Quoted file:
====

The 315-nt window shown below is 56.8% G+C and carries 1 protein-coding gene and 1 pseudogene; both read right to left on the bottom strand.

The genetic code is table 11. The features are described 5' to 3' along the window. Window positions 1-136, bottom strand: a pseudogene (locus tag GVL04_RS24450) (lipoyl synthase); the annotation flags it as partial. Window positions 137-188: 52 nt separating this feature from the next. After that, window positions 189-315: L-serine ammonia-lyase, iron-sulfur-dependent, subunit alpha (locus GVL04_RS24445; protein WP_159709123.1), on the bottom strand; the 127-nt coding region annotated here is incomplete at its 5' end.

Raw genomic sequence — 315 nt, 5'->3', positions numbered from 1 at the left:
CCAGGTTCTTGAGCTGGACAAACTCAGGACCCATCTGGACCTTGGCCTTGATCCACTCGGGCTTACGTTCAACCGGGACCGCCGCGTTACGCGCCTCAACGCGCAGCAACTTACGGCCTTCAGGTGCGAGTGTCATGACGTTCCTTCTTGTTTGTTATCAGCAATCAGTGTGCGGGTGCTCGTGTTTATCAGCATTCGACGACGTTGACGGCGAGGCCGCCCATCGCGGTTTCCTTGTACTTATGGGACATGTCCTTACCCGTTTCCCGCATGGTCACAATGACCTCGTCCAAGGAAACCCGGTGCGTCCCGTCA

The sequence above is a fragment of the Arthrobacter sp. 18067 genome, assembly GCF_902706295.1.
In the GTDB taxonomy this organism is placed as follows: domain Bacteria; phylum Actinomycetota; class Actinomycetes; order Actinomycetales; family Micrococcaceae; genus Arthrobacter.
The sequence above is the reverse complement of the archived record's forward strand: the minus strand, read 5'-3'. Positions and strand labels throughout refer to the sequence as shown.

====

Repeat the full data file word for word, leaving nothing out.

The 315-nt window shown below is 56.8% G+C and carries 1 protein-coding gene and 1 pseudogene; both read right to left on the bottom strand.

The genetic code is table 11. The features are described 5' to 3' along the window. Window positions 1-136, bottom strand: a pseudogene (locus tag GVL04_RS24450) (lipoyl synthase); the annotation flags it as partial. Window positions 137-188: 52 nt separating this feature from the next. After that, window positions 189-315: L-serine ammonia-lyase, iron-sulfur-dependent, subunit alpha (locus GVL04_RS24445; protein WP_159709123.1), on the bottom strand; the 127-nt coding region annotated here is incomplete at its 5' end.

Raw genomic sequence — 315 nt, 5'->3', positions numbered from 1 at the left:
CCAGGTTCTTGAGCTGGACAAACTCAGGACCCATCTGGACCTTGGCCTTGATCCACTCGGGCTTACGTTCAACCGGGACCGCCGCGTTACGCGCCTCAACGCGCAGCAACTTACGGCCTTCAGGTGCGAGTGTCATGACGTTCCTTCTTGTTTGTTATCAGCAATCAGTGTGCGGGTGCTCGTGTTTATCAGCATTCGACGACGTTGACGGCGAGGCCGCCCATCGCGGTTTCCTTGTACTTATGGGACATGTCCTTACCCGTTTCCCGCATGGTCACAATGACCTCGTCCAAGGAAACCCGGTGCGTCCCGTCA

The sequence above is a fragment of the Arthrobacter sp. 18067 genome, assembly GCF_902706295.1.
In the GTDB taxonomy this organism is placed as follows: domain Bacteria; phylum Actinomycetota; class Actinomycetes; order Actinomycetales; family Micrococcaceae; genus Arthrobacter.
The sequence above is the reverse complement of the archived record's forward strand: the minus strand, read 5'-3'. Positions and strand labels throughout refer to the sequence as shown.